I'll find Lisa. She'll be in the office, or in the computer lab, or in the shade space smoking a cigarette with her phone in her hand. I'll tell her we're leaving and she'll make an ironic comment of some kind and she may get a little teary eyed. I will tell her how grateful I am for this piece of my life and she will thank me for what I am doing, and we will probably not hug, but we will both know how it is to work together and to know each other. And tomorrow I'll greet her on Facebook in the morning and the evening, as I have done for months, and she'll tell me she doesn't have time to chat, or maybe she'll vent a little about the aggravations that come along with the job she's doing. And, once again, I will say, "Art and I will come back if you need us." And she will say, "That's good to know."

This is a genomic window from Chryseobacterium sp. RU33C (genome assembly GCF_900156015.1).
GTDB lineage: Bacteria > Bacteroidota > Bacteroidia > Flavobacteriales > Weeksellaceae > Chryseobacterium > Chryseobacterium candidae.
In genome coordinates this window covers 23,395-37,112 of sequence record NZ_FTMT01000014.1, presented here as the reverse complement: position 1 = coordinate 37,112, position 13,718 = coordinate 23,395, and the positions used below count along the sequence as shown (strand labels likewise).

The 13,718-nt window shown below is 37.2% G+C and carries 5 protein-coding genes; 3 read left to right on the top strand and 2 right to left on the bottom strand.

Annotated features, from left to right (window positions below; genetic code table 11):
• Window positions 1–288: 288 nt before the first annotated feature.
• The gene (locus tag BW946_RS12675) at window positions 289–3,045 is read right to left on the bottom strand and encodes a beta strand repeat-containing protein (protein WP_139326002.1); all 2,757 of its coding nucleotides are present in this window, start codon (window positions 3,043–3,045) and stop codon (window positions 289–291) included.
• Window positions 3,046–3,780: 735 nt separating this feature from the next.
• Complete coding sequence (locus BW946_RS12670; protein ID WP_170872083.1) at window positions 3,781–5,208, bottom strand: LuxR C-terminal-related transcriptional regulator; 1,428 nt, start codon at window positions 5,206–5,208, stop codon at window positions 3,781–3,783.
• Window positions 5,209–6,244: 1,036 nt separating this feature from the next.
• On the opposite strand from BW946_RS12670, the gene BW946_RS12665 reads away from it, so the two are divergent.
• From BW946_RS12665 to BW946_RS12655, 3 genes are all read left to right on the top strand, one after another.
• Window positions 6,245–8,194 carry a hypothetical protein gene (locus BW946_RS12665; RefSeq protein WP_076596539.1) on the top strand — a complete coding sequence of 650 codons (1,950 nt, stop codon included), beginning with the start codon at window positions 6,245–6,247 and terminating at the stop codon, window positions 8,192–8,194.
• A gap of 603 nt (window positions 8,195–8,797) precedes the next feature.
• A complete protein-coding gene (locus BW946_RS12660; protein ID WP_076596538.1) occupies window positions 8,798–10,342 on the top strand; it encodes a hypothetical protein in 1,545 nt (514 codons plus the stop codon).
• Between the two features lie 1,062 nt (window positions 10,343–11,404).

And then we'll drive across the dirt and gravel grounds as children stand gleefully in our path or reach their hands through the car window. We'll wave at the half dozen men standing at the gate, only this time we won't say, "See you tomorrow."

Because it's goodbye again.

11 comments:

DJan said...

Beautifully written. It brought tears to my eyes. I felt like I was standing next to you thank you for all that you do.

Heidrun Khokhar, KleinsteMotte said...

Deep down there is likely a lot of sorrow amongst those very greatful campers who are stuck because of our world po;itics. Your efforts to assist are commendable. Be safe as you head home.

Nancy/BLissed-Out Grandma said...

Sigh. I have come to really dislike leave-taking. But of course it is the only way you can move among the various places where you live your life!